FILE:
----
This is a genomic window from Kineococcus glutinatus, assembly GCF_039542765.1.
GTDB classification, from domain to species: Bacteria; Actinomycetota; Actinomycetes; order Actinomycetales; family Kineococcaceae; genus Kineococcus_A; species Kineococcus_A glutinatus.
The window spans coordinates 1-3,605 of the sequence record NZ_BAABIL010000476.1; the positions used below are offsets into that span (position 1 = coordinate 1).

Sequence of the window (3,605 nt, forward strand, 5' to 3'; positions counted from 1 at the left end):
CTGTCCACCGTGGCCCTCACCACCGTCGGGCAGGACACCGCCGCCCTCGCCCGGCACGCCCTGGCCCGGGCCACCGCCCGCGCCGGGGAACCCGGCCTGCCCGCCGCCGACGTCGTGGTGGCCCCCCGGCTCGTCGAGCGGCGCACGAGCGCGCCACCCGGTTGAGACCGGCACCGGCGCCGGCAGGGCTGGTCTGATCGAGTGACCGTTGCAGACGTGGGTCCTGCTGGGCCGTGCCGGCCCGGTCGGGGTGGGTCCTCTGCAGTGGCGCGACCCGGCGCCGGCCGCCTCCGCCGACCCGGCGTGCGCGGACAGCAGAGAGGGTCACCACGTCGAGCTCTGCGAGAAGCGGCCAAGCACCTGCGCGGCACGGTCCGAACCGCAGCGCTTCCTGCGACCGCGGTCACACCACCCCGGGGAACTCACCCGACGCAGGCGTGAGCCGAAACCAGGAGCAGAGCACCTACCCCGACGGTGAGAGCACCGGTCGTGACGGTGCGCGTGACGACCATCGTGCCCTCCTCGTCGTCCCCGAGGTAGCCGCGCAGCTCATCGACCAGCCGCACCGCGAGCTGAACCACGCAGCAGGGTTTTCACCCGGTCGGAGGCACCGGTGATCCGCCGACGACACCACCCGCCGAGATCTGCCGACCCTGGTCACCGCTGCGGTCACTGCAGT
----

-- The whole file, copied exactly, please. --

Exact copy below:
This is a genomic window from Kineococcus glutinatus, assembly GCF_039542765.1.
GTDB classification, from domain to species: Bacteria; Actinomycetota; Actinomycetes; order Actinomycetales; family Kineococcaceae; genus Kineococcus_A; species Kineococcus_A glutinatus.
The window spans coordinates 1-3,605 of the sequence record NZ_BAABIL010000476.1; the positions used below are offsets into that span (position 1 = coordinate 1).

Sequence of the window (3,605 nt, forward strand, 5' to 3'; positions counted from 1 at the left end):
CTGTCCACCGTGGCCCTCACCACCGTCGGGCAGGACACCGCCGCCCTCGCCCGGCACGCCCTGGCCCGGGCCACCGCCCGCGCCGGGGAACCCGGCCTGCCCGCCGCCGACGTCGTGGTGGCCCCCCGGCTCGTCGAGCGGCGCACGAGCGCGCCACCCGGTTGAGACCGGCACCGGCGCCGGCAGGGCTGGTCTGATCGAGTGACCGTTGCAGACGTGGGTCCTGCTGGGCCGTGCCGGCCCGGTCGGGGTGGGTCCTCTGCAGTGGCGCGACCCGGCGCCGGCCGCCTCCGCCGACCCGGCGTGCGCGGACAGCAGAGAGGGTCACCACGTCGAGCTCTGCGAGAAGCGGCCAAGCACCTGCGCGGCACGGTCCGAACCGCAGCGCTTCCTGCGACCGCGGTCACACCACCCCGGGGAACTCACCCGACGCAGGCGTGAGCCGAAACCAGGAGCAGAGCACCTACCCCGACGGTGAGAGCACCGGTCGTGACGGTGCGCGTGACGACCATCGTGCCCTCCTCGTCGTCCCCGAGGTAGCCGCGCAGCTCATCGACCAGCCGCACCGCGAGCTGAACCACGCAGCAGGGTTTTCACCCGGTCGGAGGCACCGGTGATCCGCCGACGACACCACCCGCCGAGATCTGCCGACCCTGGTCACCGCTGCGGTCACTGCAGT